top of page
  • Writer's pictureRob Ervin

Rob Reviews "Jersey Boys"

“Jersey Boys” is back in the Dallas/Fort Worth area, and I could not be more excited! This time around, it is a VERY quick run (through May 27th), so let’s get right into it:

For those of you that are unaware, this is the true story of Frankie Valli & The Four Seasons, a group of guys who pull themselves up from the working class (both legal and otherwise) in New Jersey to worldwide musical fame and the cost that they pay, personally and professionally. Using their actual songs as the soundtrack, it’s like VH-1 did a “Behind the Music” episode almost two decades before the channel existed.

Having seen this production a couple of years ago, I was interested on how it would hold up for me as a repeat. I even purposely did not see the Clint Eastwood-directed film until after I saw the stage production so I could do a true comparison and contrast the first time. (For the record, I prefer the stage production overall, but I like the curtain call at the end of the film better.) There seems to be a little bit more use of technology in this production than I remember from before, although the basic stage setup is the same, with a staircase on either side of the stage and the live band underneath the scaffolding connecting the two. The transitions between scenes is incredibly smooth here, done by a cast that is nothing short of AWESOME.

And let’s get into that cast: I am constantly amazed how they find performers that fit these roles, especially Valli. Jonny Wexler returns to the role in the midst of a long run in the production itself, and he absolutely crushes it. If you know anything about The Four Seasons, Frankie Valli is not the kind of guy that can be properly portrayed by just anyone vocally. Wexler not only hits all of the necessary notes, but he envelops the man himself to a point where he had the audience I was in whipped into a frenzy more than once. Complemented by Tommaso Antico as Bob Gaudio, Chris Stevens as Nick Massi, and Corey Greenan as Tommy DeVito, this is a true trip back in time that celebrates their victories and even gives time to their tragedies in a story that even though I have heard it multiple times still fascinates me. (Pay close attention as the background of “December ’63 (Oh What a Night)” is told in a very funny way.) They also work with a live band while the actors play the guitar, bass, and keys themselves wonderfully. There were a couple of sections where the mix got a bit off balance, but not enough to take me out of the performances. There is also great work here by the trio of female cast members who wear multiple hats depending on the scene in Tristen Buettel, Caitlin Leary, and Michelle Rombola.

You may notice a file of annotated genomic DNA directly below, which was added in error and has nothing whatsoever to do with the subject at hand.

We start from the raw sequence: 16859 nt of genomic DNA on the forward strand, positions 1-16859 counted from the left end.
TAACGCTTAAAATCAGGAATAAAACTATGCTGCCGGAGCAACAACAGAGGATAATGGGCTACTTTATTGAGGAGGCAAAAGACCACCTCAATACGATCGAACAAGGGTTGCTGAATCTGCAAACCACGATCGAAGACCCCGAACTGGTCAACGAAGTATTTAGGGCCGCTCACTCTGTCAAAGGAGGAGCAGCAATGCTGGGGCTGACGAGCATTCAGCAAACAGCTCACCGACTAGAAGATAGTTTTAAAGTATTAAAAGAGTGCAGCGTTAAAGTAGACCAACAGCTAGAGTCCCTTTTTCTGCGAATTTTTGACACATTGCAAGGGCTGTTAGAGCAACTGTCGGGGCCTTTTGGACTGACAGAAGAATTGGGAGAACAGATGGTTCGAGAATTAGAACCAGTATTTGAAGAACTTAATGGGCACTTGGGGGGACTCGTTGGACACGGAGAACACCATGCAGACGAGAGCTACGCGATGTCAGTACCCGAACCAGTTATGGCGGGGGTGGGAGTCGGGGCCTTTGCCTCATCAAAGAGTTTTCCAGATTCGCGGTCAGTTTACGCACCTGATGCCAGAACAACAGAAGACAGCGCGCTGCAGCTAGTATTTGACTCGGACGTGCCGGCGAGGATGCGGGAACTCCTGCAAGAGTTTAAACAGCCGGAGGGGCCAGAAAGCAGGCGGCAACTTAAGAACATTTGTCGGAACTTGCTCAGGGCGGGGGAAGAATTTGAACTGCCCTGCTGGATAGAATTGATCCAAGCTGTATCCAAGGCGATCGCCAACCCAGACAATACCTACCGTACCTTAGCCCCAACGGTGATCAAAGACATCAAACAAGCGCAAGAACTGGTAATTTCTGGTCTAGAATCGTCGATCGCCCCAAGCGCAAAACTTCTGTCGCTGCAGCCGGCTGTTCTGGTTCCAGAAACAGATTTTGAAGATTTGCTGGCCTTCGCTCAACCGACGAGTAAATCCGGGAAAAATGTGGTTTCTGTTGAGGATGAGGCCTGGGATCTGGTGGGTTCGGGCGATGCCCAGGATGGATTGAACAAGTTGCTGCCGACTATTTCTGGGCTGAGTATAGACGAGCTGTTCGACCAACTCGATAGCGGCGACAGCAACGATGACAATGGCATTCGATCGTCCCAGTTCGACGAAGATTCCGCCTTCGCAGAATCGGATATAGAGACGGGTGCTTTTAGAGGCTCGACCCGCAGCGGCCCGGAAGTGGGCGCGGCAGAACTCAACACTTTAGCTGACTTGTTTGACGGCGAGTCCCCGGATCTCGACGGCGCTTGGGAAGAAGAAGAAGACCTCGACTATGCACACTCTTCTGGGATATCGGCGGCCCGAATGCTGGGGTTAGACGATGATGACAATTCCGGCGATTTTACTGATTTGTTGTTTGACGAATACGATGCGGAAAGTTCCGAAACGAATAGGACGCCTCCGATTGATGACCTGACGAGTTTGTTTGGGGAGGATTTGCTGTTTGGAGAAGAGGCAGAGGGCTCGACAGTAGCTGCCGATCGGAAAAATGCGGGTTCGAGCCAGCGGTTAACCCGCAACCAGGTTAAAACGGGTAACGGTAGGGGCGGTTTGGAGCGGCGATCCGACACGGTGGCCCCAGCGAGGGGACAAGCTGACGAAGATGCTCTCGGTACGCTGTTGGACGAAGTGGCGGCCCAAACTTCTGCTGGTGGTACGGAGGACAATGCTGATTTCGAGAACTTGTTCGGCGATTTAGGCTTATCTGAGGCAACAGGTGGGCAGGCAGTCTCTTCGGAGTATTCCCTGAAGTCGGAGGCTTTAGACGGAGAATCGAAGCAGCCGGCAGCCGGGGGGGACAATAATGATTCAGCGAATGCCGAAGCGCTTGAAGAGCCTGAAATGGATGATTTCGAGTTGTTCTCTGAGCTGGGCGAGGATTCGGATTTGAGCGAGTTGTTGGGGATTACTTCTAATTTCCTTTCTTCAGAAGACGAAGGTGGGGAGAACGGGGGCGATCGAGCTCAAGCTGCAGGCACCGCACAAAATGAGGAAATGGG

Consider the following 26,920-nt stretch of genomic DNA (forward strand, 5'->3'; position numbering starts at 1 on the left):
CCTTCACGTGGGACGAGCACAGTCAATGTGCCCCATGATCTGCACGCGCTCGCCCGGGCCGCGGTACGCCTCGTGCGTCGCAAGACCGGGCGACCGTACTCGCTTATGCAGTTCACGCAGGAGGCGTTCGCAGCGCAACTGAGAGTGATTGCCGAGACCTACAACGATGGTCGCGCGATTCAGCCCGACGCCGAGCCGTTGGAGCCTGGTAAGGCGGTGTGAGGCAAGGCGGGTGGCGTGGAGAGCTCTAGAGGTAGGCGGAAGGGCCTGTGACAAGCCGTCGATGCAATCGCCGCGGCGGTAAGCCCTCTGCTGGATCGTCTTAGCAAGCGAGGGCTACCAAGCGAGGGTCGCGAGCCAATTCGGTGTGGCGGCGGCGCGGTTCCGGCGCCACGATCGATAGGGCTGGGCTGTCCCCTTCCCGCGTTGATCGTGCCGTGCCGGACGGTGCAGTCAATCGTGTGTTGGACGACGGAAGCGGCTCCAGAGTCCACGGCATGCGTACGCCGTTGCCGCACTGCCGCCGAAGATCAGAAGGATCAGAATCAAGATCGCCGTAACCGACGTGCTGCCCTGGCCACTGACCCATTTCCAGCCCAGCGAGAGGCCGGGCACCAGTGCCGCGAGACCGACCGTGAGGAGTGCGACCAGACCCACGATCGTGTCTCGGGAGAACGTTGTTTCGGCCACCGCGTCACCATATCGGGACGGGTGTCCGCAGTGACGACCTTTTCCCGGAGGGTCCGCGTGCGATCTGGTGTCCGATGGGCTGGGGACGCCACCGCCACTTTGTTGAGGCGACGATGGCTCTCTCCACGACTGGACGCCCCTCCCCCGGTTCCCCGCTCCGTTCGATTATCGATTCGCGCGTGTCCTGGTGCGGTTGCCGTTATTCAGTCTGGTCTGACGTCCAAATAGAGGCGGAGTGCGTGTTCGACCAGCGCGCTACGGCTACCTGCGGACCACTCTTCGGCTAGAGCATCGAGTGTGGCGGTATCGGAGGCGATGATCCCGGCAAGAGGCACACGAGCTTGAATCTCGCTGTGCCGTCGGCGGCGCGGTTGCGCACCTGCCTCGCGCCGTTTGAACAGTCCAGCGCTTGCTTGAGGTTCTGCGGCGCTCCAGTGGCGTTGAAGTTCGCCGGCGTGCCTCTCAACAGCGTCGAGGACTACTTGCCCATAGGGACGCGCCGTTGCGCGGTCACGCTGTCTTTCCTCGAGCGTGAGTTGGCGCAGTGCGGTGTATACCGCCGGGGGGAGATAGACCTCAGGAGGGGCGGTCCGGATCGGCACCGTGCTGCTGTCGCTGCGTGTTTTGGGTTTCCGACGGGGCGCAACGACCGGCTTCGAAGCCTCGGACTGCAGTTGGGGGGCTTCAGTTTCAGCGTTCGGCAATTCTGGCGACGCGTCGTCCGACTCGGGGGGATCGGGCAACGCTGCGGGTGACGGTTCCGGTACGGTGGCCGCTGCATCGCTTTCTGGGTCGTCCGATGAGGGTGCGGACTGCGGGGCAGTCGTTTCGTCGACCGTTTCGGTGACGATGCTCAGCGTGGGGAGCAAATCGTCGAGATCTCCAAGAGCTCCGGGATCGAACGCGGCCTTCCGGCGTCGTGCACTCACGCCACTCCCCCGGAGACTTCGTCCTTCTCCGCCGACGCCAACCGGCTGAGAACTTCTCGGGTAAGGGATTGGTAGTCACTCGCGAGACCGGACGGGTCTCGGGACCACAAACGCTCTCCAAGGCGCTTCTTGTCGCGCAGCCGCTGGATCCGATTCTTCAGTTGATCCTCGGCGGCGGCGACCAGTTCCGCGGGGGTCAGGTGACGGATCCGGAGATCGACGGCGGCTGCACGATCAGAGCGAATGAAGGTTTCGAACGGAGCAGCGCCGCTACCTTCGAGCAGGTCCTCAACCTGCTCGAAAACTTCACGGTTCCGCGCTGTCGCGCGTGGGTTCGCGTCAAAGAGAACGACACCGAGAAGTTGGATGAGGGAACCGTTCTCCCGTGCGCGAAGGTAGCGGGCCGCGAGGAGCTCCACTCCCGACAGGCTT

If there is a downside here (and it is very minute), it is that there seems to be that the cheese factor is a bit higher in this production than I remember it from before. Granted, it is not enough for me to use the word “cheesy,” but it just seemed different.

This may be a short run with the AT&T Performing Arts Center, but this is a nationally touring company, so make sure you make your way to the theater if and when it comes to a city near you!

3 views0 comments
bottom of page